St1: The length of AB is 6 and the length of CD is 8. > AB = 6 and CD = 8 Not Sufficient as value of BC and AD is not known.
St2: AC = diameter > We can infer that AC bisects line segment BD Let O be the point of intersection of AC and BD. Triangles AOD and AOB are congruent > Therefore AB = AD Triangles COB and COD are congruent > Therefore BC = CD AC = 10 Not Sufficient to determine the perimeter
Combining St1 and St2: Perimeter = AB + BC + CD + AD = 2(AB + CD) = 2(6 + 8) = 28 Sufficient
Answer: C St2: AC = diameter > We can infer that AC bisects line segment BD how can you infer above statement until it is given AC is perpendicular to BD? it will only bisect if AC is perpendicular to BD OR AC and BD intersect at centre of circle Yes we cannot infer from Statement 2 that the two triangles are congruent. Thanks for spotting it. But the answer is still C. Since AC is the diameter, ABC and ADC are right angled. In ABC, AC = 10, AB = 6 > BC = sqrt(10^2  6^2) = 8 In ADC, AC = 10, CD = 8 > AD = sqrt(10^2  8^2) = 6 Perimeter of the triangle = 6 + 8 + 6 + 8 = 28.



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Re: In the figure shown, quadrilateral ABCD is inscribed in a circle of
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10 Jul 2016, 07:36
Given: Radius of Circle = 5 Perimeter of ABCD AB + BC + CD + AD = ?
Statement 1: The length of AB is 6 and the length of CD is 8. > AB = 6 and CD = 8 Not Sufficient, since the value of BC and AD is not known.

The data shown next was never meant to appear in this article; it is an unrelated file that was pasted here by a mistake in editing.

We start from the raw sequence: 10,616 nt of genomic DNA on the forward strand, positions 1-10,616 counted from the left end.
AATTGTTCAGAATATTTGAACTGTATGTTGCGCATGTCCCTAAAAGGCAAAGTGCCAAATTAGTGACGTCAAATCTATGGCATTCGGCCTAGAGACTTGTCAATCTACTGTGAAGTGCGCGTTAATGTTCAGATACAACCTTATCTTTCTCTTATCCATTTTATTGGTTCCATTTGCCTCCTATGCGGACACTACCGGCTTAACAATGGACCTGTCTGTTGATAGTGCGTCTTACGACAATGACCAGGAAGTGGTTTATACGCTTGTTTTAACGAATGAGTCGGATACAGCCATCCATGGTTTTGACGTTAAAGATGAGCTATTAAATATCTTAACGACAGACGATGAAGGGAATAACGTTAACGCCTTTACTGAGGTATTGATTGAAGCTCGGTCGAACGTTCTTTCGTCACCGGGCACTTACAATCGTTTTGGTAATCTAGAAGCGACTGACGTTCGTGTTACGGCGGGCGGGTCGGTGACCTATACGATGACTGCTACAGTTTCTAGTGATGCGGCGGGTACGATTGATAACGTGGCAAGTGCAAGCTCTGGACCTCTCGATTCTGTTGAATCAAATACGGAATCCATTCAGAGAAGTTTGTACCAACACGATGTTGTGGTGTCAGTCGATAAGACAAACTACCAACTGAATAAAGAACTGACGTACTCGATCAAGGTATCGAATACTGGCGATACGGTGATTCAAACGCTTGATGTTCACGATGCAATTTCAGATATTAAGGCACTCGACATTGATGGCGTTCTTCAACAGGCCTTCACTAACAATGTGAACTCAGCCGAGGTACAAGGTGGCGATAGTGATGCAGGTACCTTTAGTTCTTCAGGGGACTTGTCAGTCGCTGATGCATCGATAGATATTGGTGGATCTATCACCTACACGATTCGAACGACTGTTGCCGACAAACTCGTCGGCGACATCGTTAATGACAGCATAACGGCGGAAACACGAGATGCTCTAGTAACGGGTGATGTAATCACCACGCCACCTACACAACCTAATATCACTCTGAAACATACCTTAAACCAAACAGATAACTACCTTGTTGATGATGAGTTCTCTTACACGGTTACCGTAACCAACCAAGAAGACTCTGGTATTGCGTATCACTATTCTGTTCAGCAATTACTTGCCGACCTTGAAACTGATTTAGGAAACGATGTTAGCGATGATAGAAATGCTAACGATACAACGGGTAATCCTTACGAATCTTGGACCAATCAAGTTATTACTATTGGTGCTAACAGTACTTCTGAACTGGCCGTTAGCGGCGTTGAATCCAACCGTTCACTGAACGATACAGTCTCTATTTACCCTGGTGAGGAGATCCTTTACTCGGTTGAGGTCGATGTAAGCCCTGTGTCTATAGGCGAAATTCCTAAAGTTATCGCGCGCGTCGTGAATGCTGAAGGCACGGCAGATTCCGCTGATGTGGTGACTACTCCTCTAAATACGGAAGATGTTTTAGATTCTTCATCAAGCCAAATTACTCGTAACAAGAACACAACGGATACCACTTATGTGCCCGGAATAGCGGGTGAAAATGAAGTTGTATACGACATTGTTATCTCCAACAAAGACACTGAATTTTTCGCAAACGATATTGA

Statement 2: AC = diameter = 10 > ABC and ADC are right angled triangles. Values of the sides of the quadrilateral cannot be derived. Insufficient
Combining St1 and St2: AB = 6, CD = 8, ABC and ADC are right angled triangles Perimeter can be derived.
Sample Calculation: ABC right angle triangle, AC =10, AB = 6 \(BC^2 = AC^2  AB^2\) BC = 8
Answer: C



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In the figure shown, quadrilateral ABCD is inscribed in a circle of
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10 Jul 2016, 19:04
In the figure shown, quadrilateral ABCD is inscribed in a circle of radius 5. What is the perimeter of quadrilateral ABCD? (1) The length of AB is 6 and the length of CD is 8......>no information about the lengths of other two sides(information required because we don't know which specific quadrilateral is quadrilateral ABCD above), Insufficient(2) AC is a diameter of the circle.........>So now we know AC=10 and its opposite angle \(\angle\)ABC=\(90^{\circ}\)(for \(\triangle\) ABC) and \(\angle\)ADC=\(90^{\circ}\)(for \(\triangle\) ADC),But still we don know the lengths of any sides of the Quadrilateral ABCD, Insufficient(1)+(2) AB=6,AC=10 and \(\angle\)ABC=\(90^{\circ}\) so According to pythagorean triple BC=\(\sqrt{AC^2+AB^2}\)=\(\sqrt{10^26^2}\)=8 Accordingly we can find AD=6 So,perimeter of quadrilateral ABCD=AB+BC+CD+AD=6+8+8+6=28, SufficientCorrect Answer C